# Design considerations for bifilar coils for Wireless Power Transfer

I found many different DIY videos and posts demonstrating the concept of wireless power transfer using inductive coupling, however, they have limited explanation on theoretical calculations and design aspects. Thus, I hope to find some guidance on this forum. I focused my attention on the pancake and bifilar coil geometries since they seem to be compatible with the design constraints of the receiving coil. Since the receiving coil has design limitations, all bets are on the transmitter coil, so it must be more powerful to compensate for the low receiving efficiency. The goal is to be able to receive at least 100mW of power.

The Receiving Coil

The receiving coil will be a simple pancake coil PCB printed with the thickness of traces being 300um. The width and the spacing of the "flat wires" would be equal and can be >4mm, and the outer coil radius 100mm. These parameters would dictate the number of turns in the coil. At this point I am not concerned about the N1/N2 winding ratios of the transmitting and receiving coils since I am planning on using a voltage regulator at the receiver to maintain the required voltage.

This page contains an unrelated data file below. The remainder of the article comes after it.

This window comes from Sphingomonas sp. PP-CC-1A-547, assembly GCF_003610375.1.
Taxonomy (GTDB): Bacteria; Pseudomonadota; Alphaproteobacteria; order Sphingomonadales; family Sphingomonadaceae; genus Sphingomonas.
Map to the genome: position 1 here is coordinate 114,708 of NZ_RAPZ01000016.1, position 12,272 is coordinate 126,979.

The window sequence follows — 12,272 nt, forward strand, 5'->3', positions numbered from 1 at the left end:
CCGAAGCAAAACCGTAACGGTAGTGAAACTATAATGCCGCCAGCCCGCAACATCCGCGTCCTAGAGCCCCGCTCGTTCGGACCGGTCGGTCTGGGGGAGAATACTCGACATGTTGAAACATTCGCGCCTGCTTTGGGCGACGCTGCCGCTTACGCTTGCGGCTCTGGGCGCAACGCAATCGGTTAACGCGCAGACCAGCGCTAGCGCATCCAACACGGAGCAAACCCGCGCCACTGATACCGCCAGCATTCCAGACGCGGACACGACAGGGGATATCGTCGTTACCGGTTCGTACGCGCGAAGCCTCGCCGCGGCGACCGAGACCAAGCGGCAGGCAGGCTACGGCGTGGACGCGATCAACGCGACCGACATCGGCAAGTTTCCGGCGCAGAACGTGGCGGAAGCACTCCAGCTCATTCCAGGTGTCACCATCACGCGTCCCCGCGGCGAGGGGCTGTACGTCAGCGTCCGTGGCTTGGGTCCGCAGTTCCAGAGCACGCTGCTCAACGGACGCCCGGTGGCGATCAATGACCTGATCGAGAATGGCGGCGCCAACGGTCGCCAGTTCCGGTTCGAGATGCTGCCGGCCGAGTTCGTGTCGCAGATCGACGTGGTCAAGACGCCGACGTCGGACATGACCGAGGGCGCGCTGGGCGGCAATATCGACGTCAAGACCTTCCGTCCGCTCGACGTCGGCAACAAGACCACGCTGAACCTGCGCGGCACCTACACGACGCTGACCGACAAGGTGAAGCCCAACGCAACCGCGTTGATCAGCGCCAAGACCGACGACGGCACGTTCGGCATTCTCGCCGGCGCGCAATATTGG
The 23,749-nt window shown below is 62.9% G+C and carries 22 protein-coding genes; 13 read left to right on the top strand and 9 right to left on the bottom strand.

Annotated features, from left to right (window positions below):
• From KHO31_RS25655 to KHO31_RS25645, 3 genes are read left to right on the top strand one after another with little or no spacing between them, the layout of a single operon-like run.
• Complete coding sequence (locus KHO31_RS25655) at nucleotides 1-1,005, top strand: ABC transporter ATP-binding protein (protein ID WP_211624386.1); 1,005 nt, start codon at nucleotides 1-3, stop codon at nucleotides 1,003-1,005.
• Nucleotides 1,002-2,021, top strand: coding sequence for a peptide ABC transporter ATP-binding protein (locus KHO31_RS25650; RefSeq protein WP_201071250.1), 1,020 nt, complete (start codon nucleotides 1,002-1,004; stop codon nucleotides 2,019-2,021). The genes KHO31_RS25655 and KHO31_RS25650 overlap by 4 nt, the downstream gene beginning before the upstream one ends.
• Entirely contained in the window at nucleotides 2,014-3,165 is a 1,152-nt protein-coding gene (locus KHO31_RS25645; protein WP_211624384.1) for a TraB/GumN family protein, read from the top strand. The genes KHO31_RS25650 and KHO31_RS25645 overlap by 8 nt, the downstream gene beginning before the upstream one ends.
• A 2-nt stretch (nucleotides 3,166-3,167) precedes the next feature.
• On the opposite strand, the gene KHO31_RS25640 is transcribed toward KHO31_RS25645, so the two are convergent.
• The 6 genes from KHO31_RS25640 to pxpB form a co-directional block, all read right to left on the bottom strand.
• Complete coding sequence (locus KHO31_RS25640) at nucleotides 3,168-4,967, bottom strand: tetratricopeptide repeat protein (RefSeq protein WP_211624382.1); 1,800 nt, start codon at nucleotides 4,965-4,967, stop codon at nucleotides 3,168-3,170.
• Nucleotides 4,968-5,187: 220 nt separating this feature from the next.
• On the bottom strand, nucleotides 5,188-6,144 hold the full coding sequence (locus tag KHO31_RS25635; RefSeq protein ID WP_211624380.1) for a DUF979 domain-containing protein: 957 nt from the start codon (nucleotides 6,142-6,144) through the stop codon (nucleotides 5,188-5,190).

The Transmitting Coil

The transmitting coil would be the Tesla's bifilar pancake coil - I would just pick a random speaker wire and make as many turns as needed to approximate the outer diameter of the receiving coil. It is not clear, though, how to wind the double-stranded wire: two strands side-by-side on the same plane (left), or one strand on top of the other forming a stack of two parallel coils (right)?

I have also seen some speculations on how to connect the two coils of the bifilar coil, and it is not clear which one is suitable for my application: the one that connects internal end of one coil to the external end of another coil (left), or the one that connects two internal ends (right)?

The questions:

1. What are the design recommendations for the Receiving coil (given above constraints)?
2. What are the effects of the two winding approaches, and which one is more suitable for my application?
3. How the coil interconnection approaches affect the overall power transmission efficiency and which one is more suitable for my application?